By The Beast
By The Beast
In normal times, a memoir on leadership by a former Federal Bureau of Investigations director wouldn’t send jaws dropping to the floor and drive the news cycle for days. But, as even the most cursory glance at the headlines will reveal, we are not living in normal times in American politics.
A Higher Loyalty: Truth, Lies, and Leadership, the James B. Comey memoir that hits the shelves on April 17, has been hailed as one of the most anticipated books releases of the year. In it, the former FBI director finally gets to lead the narrative, in his own words, about the controversial events that engulfed the 2016 election, the chaos reigning inside the Trump White House, and the circumstances he says led the president to fire him last year. Fueling the buzz is the fact that Comey’s explosive tell-all reportedly touches on many of those only-in-2018 storylines that dominate the news today, but might have seemed far-fetched for even the craziest political thriller a few years ago. There’s the investigation into Russian interference in the 2016 election, a president described as having a penchant for serial mistreatment of both women and the truth, and, of course, the infamous alleged “Pee Tape” involving Trump and Russian prostitutes.
In perhaps the least shocking news related to the book’s release, Trump is fuming, and making his fury known on Twitter. But, in typical 2018 fashion, ire over the book — and the blitz of interviews Comey is doing to promote it — isn’t limited to Trump and his inner circle. Hillary Clinton supporters are livid over the former FBI director’s latest publicity tour—and his acknowledgement that his belief that the Democratic nominee would likely win might have influenced his decision to publicly announce that he was reopening an investigation into her email servers just days before the vote. Some FBI agents are furious about the memoir and Comey’s promotional book tour, too.
Given the reactions, it’s no surprise that the book is expected to fly off the shelves — both online and IRL. Publisher Macmillan says it ordered an eye-popping 850,000 copies for its first run and the memoir is currently #1 on Amazon.com’s best-sellers list. But while its debut is making a major splash, A Higher Loyalty is far from the first political book of the Trump era to turn heads and drive sales. If the onslaught of titles released in the last year and sky-high sales are any indication, Americans have a big appetite for books that break down these tumultuous political times and help explain what just might have been the craziest and nontraditional elections in history and the unusual period of governing that’s followed. Here are some additional titles on how (and why) we got here that you can add to your queue once you’re done with Comey’s book — or while you’re waiting for your back-ordered copy to arrive.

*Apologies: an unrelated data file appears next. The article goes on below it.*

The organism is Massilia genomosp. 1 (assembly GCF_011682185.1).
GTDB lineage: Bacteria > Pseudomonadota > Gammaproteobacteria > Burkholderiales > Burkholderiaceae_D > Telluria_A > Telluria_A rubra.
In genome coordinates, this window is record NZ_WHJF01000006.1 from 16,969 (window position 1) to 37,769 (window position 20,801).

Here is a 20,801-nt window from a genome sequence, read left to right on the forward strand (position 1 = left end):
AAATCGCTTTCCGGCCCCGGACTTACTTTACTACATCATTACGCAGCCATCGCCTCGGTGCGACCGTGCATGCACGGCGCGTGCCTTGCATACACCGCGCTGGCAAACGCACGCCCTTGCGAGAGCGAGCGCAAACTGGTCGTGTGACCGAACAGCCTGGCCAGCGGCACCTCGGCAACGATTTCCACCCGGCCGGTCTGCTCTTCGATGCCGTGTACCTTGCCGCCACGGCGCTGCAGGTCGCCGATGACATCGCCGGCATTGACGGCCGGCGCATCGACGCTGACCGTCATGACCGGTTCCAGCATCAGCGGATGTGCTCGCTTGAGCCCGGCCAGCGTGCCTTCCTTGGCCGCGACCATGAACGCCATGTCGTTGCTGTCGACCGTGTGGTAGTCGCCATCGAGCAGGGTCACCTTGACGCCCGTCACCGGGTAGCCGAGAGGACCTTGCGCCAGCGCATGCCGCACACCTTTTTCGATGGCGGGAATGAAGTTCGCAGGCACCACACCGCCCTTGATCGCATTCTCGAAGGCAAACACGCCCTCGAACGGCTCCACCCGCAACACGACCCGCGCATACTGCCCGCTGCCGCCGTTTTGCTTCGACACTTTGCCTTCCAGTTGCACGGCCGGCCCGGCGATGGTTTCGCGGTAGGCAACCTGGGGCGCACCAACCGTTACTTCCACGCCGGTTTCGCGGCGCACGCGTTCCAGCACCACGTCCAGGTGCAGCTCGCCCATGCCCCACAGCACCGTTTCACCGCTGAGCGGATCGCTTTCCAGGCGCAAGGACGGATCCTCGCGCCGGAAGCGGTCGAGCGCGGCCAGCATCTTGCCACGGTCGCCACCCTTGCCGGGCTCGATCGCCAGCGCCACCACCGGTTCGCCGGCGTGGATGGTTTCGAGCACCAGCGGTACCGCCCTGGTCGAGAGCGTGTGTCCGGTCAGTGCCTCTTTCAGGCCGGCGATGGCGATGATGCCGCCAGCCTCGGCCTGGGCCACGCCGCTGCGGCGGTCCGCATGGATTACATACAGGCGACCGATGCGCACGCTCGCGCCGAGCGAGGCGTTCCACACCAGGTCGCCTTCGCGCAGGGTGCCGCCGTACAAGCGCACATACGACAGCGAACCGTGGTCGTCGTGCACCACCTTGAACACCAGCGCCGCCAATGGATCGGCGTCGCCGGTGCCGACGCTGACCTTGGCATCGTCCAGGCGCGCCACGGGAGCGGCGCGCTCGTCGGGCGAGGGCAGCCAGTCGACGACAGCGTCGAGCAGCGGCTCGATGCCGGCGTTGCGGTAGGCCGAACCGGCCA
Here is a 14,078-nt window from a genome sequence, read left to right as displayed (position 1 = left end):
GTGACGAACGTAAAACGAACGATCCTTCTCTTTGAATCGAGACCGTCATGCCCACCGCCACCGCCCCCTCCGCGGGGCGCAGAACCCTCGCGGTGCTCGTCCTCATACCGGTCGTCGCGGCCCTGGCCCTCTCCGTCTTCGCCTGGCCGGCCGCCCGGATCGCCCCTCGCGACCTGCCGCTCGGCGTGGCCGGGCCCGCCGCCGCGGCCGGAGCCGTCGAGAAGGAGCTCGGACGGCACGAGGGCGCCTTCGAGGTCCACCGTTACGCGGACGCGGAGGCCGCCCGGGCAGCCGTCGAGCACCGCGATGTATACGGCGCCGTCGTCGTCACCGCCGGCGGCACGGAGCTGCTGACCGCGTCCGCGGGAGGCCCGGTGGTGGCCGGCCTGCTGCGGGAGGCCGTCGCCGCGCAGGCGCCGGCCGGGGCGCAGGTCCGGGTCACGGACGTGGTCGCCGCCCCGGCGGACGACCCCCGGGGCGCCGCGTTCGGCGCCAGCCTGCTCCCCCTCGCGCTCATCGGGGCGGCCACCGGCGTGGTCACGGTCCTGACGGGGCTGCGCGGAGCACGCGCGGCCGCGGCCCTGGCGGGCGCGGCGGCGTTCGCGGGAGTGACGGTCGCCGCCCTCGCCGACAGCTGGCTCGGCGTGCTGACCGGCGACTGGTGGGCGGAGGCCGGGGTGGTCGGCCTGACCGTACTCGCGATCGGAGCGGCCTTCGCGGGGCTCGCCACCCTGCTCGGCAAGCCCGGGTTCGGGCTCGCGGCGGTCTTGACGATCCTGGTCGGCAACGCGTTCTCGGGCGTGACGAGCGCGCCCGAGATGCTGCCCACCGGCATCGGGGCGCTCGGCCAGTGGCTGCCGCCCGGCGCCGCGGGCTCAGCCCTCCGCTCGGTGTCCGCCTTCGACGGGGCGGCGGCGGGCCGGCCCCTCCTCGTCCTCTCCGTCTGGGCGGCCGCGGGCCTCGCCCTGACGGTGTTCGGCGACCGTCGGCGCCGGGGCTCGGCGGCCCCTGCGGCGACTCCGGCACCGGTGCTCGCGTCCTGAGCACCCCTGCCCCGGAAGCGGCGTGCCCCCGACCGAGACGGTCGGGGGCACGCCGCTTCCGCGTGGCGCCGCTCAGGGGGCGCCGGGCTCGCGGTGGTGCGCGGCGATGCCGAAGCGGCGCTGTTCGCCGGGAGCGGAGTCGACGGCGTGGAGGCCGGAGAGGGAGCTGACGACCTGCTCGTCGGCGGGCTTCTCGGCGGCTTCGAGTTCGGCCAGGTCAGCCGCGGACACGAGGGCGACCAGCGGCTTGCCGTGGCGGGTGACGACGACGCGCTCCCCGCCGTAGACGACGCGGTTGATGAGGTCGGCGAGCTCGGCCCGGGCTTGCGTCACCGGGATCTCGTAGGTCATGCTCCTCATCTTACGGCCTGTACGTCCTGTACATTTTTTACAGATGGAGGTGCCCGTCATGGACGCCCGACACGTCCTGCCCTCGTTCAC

Fire & Fury: Inside The Trump White House: This bombshell by Michael Wolff came under fire for factual errors and the author’s controversial reporting tactics. But a mix of White House access and juicy gossip made it an instant best-seller.
What Happened: Democratic nominee Hillary Clinton gives her account of her historic bid and ruminates where the country goes from here in this book looking back at the campaign.
Shattered: Inside Hillary Clinton’s Doomed Campaign: Relive every twist and turn of 2016 in this deeply reported campaign post-mortem by political reporters Jonathan Allen and Amie Parnes.
The Wilderness: It can feel like distant history, but there was a time just a few short years ago when more than a dozen Republicans were vying for the party’s nomination — most of whom seemed far likelier to prevail than the current president. Go inside the early months of the GOP primary that led to Trump as the nominee in this e-book from McKay Coppins.
Understanding Trump: Former House Speaker Newt Gingrich, a White House ally and defender, shares his two cents about what makes Trump tick.
Hillbilly Elegy: Unlike the other selections on this list, this memoir from JD Vance isn’t specifically about the 2016 campaign or the personalities that dominated it. But many have said his exploration of life and economic hardship in the rust belt helps explain some of the social and political undercurrents that led to Trump’s win.
Devil’s Bargain: Steve Bannon, Donald Trump and the Nationalist Uprising Any study of Trump’s improbable rise — and policy goals charted at the start of his administration — would be incomplete without a close look at former campaign and White House adviser Steve Bannon, who many saw as the architect of the president’s win.
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